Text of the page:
Thursday, 20 November 2014
How Do Competitive Eaters Stay Fit? And Other Pressing Questions
You may feel like you’re stuffing your face with a ridiculous amount of hot dogs tomorrow, but 17 men and 13 women will actually set out to eat as many as possible in 10 minutes for the annual Nathan’s Hot Dog Eating Contest this Fourth of July (last year’s male winner ate 69 hot dogs, and last year’s female winner gobbled up just under 37). Michelle Lesco, a 5’ 4,” 115-pound woman, ate 27.5 hot dogs to come in third place in the women’s division last year—and she’ll be back again this year for another shot at the top prize: $10,000 and a championship belt.
Michelle got into competitive eating a few years ago, after nailing a series of food challenges at local restaurants in her home state of Arizona (she even demolished a three-pound burger!). The now-30-year-old decided to sign up for her first official competition on a whim: a qualifying event for the 2011 Nathan’s Hot Dog Eating Contest. She ended up eating 20.5 hot dogs (the remaining half actually rolled off of her plate!). The feat earned Michelle second place; she beat all but one of the people at the table (including the guys) and scored a free trip to New York City for the official competition that year. “I beat some people who had been doing it for a long time and realized I liked winning,” she says.
Michelle admits that she was a little embarrassed when people first started learning about her unique sport, but she still continued with competitive eating since she enjoys it. Now, Michelle competes in an average of eight events a year—and she’s eaten everything from Indian tacos to corn on the cob for sport. She even beat the champion male eater Joey Chestnut in a ribs-eating contest in Chicago once.
Granted, it may seem a little odd to call competitive eating a sport. After all, each hot dog (including the bun, which participants are required to eat), comes in at about 260 calories—which means that Michelle can and does consume more than 5,300 calories in a single sitting on contest day. So how exactly can a woman so small eat so much? And how can she do it without gaining a ton of weight or dying from a heart attack? We talked to the experts—including Michelle herself—about how competitive eaters train, stay healthy, and keep their weight in check.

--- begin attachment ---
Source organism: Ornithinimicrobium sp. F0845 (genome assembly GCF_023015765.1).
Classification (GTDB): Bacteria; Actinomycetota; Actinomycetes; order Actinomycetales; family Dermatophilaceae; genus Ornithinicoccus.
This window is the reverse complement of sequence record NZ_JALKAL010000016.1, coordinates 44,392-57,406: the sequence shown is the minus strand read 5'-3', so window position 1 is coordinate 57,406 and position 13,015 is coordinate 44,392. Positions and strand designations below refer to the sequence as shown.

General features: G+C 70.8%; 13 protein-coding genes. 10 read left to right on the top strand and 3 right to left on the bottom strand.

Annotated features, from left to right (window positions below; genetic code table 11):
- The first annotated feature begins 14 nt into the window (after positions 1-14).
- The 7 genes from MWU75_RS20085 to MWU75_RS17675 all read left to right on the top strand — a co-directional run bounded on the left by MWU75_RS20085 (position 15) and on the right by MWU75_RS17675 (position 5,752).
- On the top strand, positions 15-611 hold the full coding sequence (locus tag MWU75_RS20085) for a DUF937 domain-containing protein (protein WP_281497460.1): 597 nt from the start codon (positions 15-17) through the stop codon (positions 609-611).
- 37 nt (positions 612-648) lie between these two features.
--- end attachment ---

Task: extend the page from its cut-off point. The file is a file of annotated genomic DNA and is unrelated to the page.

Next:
How do competitive eaters fit all of that food into their bodies?Nope, their stomachs aren’t just naturally stretchy. Michelle says some of her ability to eat mass quantities of food comes naturally but that she also trains for competitive eating events about a week beforehand by doing a “practice run” with the foods she’ll be eating during the competition. This helps her find the most effective technique for gobbling them up quickly. For example, with hot dogs, she’ll try to eat the meat in four bites and dip the empty bun water to help it go down easier.
On training days, Michelle has a very intense diet designed for maximum stomach stretch. Depending on the day, she'll scarf down one of the following foods in a couple of minutes to practice: a gallon of water or chocolate milk, about one-third of a “Costco-sized” canister of oatmeal, a whole medium watermelon, four packs of Ramen noodles with extra water and two packs of seasoning, or two two-liters of soda. Depending on how much stomach capacity the competition requires, Michelle “trains” for up to 10 days beforehand. Michelle says that stretching out her belly with this technique helps the food go down like “pouring sand into a bucket instead of into a deflated balloon.”
This kind of training is common for competitive eaters like Michelle, says David Metz, M.D., a gastroenterologist at the University of Pennsylvania who studied how competitive eaters are able to ingest so much food. He says many train by drinking water and eating tons of filling, low-calorie foods to “teach” their stomachs to expand.
In the 14 to 16 hours leading up to the competition, Michelle says she’ll stop eating and start drinking lots of water to keep her stomach stretched. When the big moment is just eight hours away, she says that she begins drinking less water so her belly has room for all of the food she plans to put in it. Then it’s game time.